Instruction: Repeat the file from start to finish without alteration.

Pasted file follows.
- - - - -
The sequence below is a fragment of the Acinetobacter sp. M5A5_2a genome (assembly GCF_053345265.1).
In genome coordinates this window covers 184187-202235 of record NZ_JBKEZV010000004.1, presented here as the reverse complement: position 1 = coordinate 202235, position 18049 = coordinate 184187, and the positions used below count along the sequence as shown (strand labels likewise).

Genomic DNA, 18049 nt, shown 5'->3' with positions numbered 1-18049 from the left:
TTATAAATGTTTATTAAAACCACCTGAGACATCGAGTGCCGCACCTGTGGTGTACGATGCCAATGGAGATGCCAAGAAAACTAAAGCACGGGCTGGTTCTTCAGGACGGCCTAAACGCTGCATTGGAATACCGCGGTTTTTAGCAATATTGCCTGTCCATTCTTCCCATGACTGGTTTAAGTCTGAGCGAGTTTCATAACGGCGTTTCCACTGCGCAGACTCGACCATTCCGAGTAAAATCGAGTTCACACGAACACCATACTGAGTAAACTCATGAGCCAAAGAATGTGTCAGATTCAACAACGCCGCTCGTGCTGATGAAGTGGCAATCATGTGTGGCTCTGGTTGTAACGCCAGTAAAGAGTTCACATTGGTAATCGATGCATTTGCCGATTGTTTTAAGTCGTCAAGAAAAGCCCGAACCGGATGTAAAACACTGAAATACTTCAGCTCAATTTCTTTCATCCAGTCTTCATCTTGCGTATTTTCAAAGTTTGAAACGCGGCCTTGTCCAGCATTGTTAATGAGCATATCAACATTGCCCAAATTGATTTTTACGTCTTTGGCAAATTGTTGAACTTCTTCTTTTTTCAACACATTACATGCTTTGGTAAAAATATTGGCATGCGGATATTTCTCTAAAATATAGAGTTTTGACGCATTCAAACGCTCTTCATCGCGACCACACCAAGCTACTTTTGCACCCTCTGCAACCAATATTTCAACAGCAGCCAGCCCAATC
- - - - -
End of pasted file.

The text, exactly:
The sequence below is a fragment of the Acinetobacter sp. M5A5_2a genome (assembly GCF_053345265.1).
In genome coordinates this window covers 184187-202235 of record NZ_JBKEZV010000004.1, presented here as the reverse complement: position 1 = coordinate 202235, position 18049 = coordinate 184187, and the positions used below count along the sequence as shown (strand labels likewise).

Genomic DNA, 18049 nt, shown 5'->3' with positions numbered 1-18049 from the left:
TTATAAATGTTTATTAAAACCACCTGAGACATCGAGTGCCGCACCTGTGGTGTACGATGCCAATGGAGATGCCAAGAAAACTAAAGCACGGGCTGGTTCTTCAGGACGGCCTAAACGCTGCATTGGAATACCGCGGTTTTTAGCAATATTGCCTGTCCATTCTTCCCATGACTGGTTTAAGTCTGAGCGAGTTTCATAACGGCGTTTCCACTGCGCAGACTCGACCATTCCGAGTAAAATCGAGTTCACACGAACACCATACTGAGTAAACTCATGAGCCAAAGAATGTGTCAGATTCAACAACGCCGCTCGTGCTGATGAAGTGGCAATCATGTGTGGCTCTGGTTGTAACGCCAGTAAAGAGTTCACATTGGTAATCGATGCATTTGCCGATTGTTTTAAGTCGTCAAGAAAAGCCCGAACCGGATGTAAAACACTGAAATACTTCAGCTCAATTTCTTTCATCCAGTCTTCATCTTGCGTATTTTCAAAGTTTGAAACGCGGCCTTGTCCAGCATTGTTAATGAGCATATCAACATTGCCCAAATTGATTTTTACGTCTTTGGCAAATTGTTGAACTTCTTCTTTTTTCAACACATTACATGCTTTGGTAAAAATATTGGCATGCGGATATTTCTCTAAAATATAGAGTTTTGACGCATTCAAACGCTCTTCATCGCGACCACACCAAGCTACTTTTGCACCCTCTGCAACCAATATTTCAACAGCAGCCAGCCCAATC